A metal that behaves like water: Researchers describe new behaviors of graphene February 12th, 2016

'Lasers rewired': Scientists find a new way to make nanowire lasers: Berkeley Lab, UC Berkeley scientists adapt next-gen solar cell materials for a different purpose February 12th, 2016

Silicon chip with integrated laser: Light from a nanowire: Nanolaser for information technology February 12th, 2016

Nanomedicine

Breaking cell barriers with retractable protein nanoneedles: Adapting a bacterial structure, Wyss Institute researchers develop protein actuators that can mechanically puncture cells February 12th, 2016

Replacement of Toxic Antibacterial Agents Possible by Biocompatible Polymeric Nanocomposites February 12th, 2016

Properties of Polymeric Nanofibers Optimized to Treat Damaged Body Tissues February 12th, 2016

SLAC X-ray laser turns crystal imperfections into better images of important biomolecules: New method could remove major obstacles to studying structures of complex biological machines February 11th, 2016

Discoveries

'Lasers rewired': Scientists find a new way to make nanowire lasers: Berkeley Lab, UC Berkeley scientists adapt next-gen solar cell materials for a different purpose February 12th, 2016

Breaking cell barriers with retractable protein nanoneedles: Adapting a bacterial structure, Wyss Institute researchers develop protein actuators that can mechanically puncture cells February 12th, 2016

Replacement of Toxic Antibacterial Agents Possible by Biocompatible Polymeric Nanocomposites February 12th, 2016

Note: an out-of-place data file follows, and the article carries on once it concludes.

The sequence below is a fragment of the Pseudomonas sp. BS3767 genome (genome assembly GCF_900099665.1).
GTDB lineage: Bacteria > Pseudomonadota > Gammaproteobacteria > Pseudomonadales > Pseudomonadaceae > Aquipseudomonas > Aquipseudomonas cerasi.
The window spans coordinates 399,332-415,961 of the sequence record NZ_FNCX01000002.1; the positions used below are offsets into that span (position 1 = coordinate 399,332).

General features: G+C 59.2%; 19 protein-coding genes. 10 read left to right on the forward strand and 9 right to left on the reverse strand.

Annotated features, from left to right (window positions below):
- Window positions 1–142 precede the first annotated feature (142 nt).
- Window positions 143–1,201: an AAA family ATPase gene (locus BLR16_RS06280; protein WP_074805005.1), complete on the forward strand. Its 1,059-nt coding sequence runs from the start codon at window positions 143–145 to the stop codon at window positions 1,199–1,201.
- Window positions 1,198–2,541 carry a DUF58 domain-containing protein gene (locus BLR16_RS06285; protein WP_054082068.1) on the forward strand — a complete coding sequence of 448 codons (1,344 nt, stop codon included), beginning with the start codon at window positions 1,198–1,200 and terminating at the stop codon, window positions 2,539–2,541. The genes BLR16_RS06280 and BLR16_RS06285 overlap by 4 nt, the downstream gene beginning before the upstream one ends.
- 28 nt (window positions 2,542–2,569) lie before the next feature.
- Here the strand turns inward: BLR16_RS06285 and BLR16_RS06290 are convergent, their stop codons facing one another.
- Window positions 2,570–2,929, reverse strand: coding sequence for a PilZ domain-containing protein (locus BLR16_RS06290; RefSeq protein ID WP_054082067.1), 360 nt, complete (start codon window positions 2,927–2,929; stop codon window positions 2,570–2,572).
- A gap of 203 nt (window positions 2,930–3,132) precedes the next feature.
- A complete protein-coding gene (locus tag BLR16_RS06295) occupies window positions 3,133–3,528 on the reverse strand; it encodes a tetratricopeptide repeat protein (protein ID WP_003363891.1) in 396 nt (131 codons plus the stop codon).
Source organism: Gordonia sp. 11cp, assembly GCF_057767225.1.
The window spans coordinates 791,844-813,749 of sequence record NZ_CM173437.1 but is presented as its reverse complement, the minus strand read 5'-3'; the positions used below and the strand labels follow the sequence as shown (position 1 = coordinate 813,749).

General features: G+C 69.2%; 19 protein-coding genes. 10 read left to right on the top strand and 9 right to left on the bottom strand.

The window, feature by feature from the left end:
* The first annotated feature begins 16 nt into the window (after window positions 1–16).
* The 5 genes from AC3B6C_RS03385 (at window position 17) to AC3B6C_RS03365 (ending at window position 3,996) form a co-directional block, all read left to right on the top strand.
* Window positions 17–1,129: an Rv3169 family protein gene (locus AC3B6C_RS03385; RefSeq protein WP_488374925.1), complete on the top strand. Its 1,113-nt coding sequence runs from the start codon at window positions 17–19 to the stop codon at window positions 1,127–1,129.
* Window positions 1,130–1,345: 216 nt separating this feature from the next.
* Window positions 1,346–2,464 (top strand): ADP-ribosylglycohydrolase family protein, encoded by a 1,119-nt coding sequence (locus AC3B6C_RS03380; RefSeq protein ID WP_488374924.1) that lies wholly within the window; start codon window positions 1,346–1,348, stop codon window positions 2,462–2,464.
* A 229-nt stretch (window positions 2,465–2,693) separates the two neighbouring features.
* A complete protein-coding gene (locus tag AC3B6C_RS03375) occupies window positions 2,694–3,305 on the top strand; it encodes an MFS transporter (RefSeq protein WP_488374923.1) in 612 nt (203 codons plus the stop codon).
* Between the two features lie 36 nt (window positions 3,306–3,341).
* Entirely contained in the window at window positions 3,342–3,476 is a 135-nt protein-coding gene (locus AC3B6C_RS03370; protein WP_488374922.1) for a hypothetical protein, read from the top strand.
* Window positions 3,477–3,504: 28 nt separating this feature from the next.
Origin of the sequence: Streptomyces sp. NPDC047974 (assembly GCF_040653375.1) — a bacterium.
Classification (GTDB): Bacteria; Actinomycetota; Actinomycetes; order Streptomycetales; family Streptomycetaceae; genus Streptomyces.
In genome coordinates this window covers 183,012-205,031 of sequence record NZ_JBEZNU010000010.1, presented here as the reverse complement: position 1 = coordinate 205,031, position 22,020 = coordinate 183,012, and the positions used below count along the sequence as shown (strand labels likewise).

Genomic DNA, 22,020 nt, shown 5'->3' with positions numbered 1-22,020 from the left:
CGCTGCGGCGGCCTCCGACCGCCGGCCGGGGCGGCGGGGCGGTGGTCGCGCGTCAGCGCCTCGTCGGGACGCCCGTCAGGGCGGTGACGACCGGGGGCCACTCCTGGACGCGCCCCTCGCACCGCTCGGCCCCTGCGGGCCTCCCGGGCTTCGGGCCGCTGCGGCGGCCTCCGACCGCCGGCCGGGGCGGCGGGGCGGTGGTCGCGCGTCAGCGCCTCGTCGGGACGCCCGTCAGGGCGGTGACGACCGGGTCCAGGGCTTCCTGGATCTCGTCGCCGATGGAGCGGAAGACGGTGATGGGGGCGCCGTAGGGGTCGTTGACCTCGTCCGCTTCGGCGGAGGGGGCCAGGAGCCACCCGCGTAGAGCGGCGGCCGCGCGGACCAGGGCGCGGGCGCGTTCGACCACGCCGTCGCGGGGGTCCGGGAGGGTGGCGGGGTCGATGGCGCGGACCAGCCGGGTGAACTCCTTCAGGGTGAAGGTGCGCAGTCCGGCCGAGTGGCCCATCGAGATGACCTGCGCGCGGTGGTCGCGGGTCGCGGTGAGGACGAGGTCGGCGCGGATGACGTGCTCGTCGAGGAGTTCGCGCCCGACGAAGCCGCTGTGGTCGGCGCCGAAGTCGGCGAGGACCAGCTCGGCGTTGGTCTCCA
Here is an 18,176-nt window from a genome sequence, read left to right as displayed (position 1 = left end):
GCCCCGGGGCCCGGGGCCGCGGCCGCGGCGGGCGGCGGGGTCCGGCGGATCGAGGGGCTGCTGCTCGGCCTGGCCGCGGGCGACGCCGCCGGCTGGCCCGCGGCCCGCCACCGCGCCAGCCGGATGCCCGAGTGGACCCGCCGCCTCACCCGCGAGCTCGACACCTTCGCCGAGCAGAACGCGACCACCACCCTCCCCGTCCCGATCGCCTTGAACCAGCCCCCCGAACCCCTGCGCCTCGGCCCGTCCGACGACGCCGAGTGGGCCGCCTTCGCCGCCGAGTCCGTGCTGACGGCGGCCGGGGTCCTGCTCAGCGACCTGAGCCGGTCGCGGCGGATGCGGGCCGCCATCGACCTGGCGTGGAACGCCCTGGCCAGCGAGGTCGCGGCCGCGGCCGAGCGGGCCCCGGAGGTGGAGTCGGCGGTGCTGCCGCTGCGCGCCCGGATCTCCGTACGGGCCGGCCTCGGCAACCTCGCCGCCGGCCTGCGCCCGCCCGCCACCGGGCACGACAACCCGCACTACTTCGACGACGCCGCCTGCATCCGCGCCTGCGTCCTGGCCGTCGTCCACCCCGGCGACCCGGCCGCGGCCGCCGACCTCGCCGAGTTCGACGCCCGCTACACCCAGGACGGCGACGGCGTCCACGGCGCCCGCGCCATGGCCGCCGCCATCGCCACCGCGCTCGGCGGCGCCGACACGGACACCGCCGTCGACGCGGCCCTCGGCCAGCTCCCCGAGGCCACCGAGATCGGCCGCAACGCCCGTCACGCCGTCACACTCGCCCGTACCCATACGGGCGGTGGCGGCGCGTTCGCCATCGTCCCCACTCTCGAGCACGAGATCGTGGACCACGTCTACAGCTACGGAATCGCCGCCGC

Properties of Polymeric Nanofibers Optimized to Treat Damaged Body Tissues February 12th, 2016

Announcements

Graphene leans on glass to advance electronics: Scientists' use of common glass to optimize graphene's electronic properties could improve technologies from flat screens to solar cells February 12th, 2016

Breaking cell barriers with retractable protein nanoneedles: Adapting a bacterial structure, Wyss Institute researchers develop protein actuators that can mechanically puncture cells February 12th, 2016

Replacement of Toxic Antibacterial Agents Possible by Biocompatible Polymeric Nanocomposites February 12th, 2016

Properties of Polymeric Nanofibers Optimized to Treat Damaged Body Tissues February 12th, 2016

NanoNews-Digest
The latest news from around the world, FREE





  Premium Products
NanoNews-Custom
Only the news you want to read!
 Learn More
NanoTech-Transfer
University Technology Transfer & Patents
 Learn More
NanoStrategies
Full-service, expert consulting
 Learn More











ASP
Nanotechnology Now Featured Books




NNN

The Hunger Project







Car Brands
Buy website traffic